Generally, pollution caused by plastic bottles, paper and bags on the environment has become one of the most pressing environmental issues worldwide.

Plastic pollution is mostly visible in underdeveloped  countries because of improper refuse disposal.

Plastic is slow to degrade because of the chemicals used in manufacturing it and it affects oceans, land and waterways. When burnt, plastic releases a toxic substance into the air which causes air pollution.

The Environmental Management Agency (Ema) acknowledges the role played by plastic collectors and recycling companies in preserving the environment. The agency told The NewsHawks it is looking at ways of enhancing their work.

Ema senior environmental education and publicity officer Liberty Mugadza said recycling is the solution to improper waste management in Zimbabwe.

“At the moment we are in the process of working with community groups to establish what are called waste transfer stations or centres where, rather than them moving around picking waste, we want to establish these stations so that people will separate at homes the plastic, paper and bio-degradable waste, which will be taken to recycling companies. Willing community members will get an incentive for that,” Mugadza said.

“All in pursuit of recycling, people are realising that some of the products disposed as waste still have some value.”
Besides plastic, metals including aluminium are also being picked for recycling.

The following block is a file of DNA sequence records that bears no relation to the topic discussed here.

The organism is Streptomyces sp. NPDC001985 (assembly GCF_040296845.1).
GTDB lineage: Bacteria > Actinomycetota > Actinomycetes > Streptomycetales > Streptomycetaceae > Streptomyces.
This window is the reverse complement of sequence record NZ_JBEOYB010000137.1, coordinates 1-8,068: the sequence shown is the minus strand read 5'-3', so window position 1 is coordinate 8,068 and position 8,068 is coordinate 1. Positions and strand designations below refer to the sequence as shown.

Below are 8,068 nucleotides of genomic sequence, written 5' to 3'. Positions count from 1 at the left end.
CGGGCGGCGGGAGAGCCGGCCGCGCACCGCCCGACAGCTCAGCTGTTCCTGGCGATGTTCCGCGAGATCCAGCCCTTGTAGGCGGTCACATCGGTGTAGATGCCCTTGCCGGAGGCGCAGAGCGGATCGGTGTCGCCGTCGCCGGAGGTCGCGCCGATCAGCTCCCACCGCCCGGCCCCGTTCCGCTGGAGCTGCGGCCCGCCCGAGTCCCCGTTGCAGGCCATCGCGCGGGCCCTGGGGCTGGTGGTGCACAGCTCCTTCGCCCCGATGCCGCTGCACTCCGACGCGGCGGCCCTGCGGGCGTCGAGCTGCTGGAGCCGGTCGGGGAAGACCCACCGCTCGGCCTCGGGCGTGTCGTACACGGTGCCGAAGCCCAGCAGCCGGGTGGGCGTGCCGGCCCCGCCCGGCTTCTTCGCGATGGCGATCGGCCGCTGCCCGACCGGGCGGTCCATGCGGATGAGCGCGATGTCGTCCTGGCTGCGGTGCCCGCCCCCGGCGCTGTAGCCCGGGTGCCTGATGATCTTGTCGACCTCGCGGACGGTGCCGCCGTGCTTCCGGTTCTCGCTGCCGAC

Chief operating officer of the  Polyethylene Terephthalate (PET) Recycling Company (PETRECO) ZIM  Tawanda Masuka said plastic collectors were playing an important role in providing material for business.

“We do have a multi-channel approach to raw material collection. We receive raw material (waste bottles) from pretty much everybody. We receive the material from individual pickers, cooperatives, community-based groups, social enterprises/entrepreneurs as well as directly from packaging and bottling companies.”

Masuka, who founded PETRECO in 2011 with the motivation to address an environmental concern as flagged by Ema, said his business has been affected by the lockdown.

“We were affected by the lockdown as we depend heavily on the informal sector for raw material feedstock. So, access to raw material was a big issue but also access to the end market was a problem due to restrictions on movement of people and goods across borders. The reduced economic activity also meant reduced raw material inflows and that hurt our business because we are volume driven. Further, the Covid-19 situation added another layer of cost to the business through sanitisation and fumigation of premises, special transport arrangements for employees, PPE (personal protective equipment) and general Covid-19 compliance costs.”

PETRECO recycles a number of products, which has lessoned the costs of producing new material as what is produced remains in circulation.

“We produce flakes, which are an intermediate product for plenty of downstream products like duvets, pillows, polyester yarn for fabrics, shirts , bedding, automotive components, geotextiles (construction-related products), the list is endless,” he said.

Oleans Waste Management Services, one of the companies that work with people who pick up recyclables, also helps households, churches, schools, shopping centres and businesses manage their waste.

Odilo Linzi, the owner of the firm, said they encourage segregation of waste at source point through an integrated waste management system.

“Waste management is capital intensive but highly rewarding. We buy some of the stuff from those who move around picking through paying per kilogramme and send to recyclers and middlemen who transport to South Africa,” he said.

But by far the biggest beneficiary of the recycling work is the environment, which contributes to healthy living.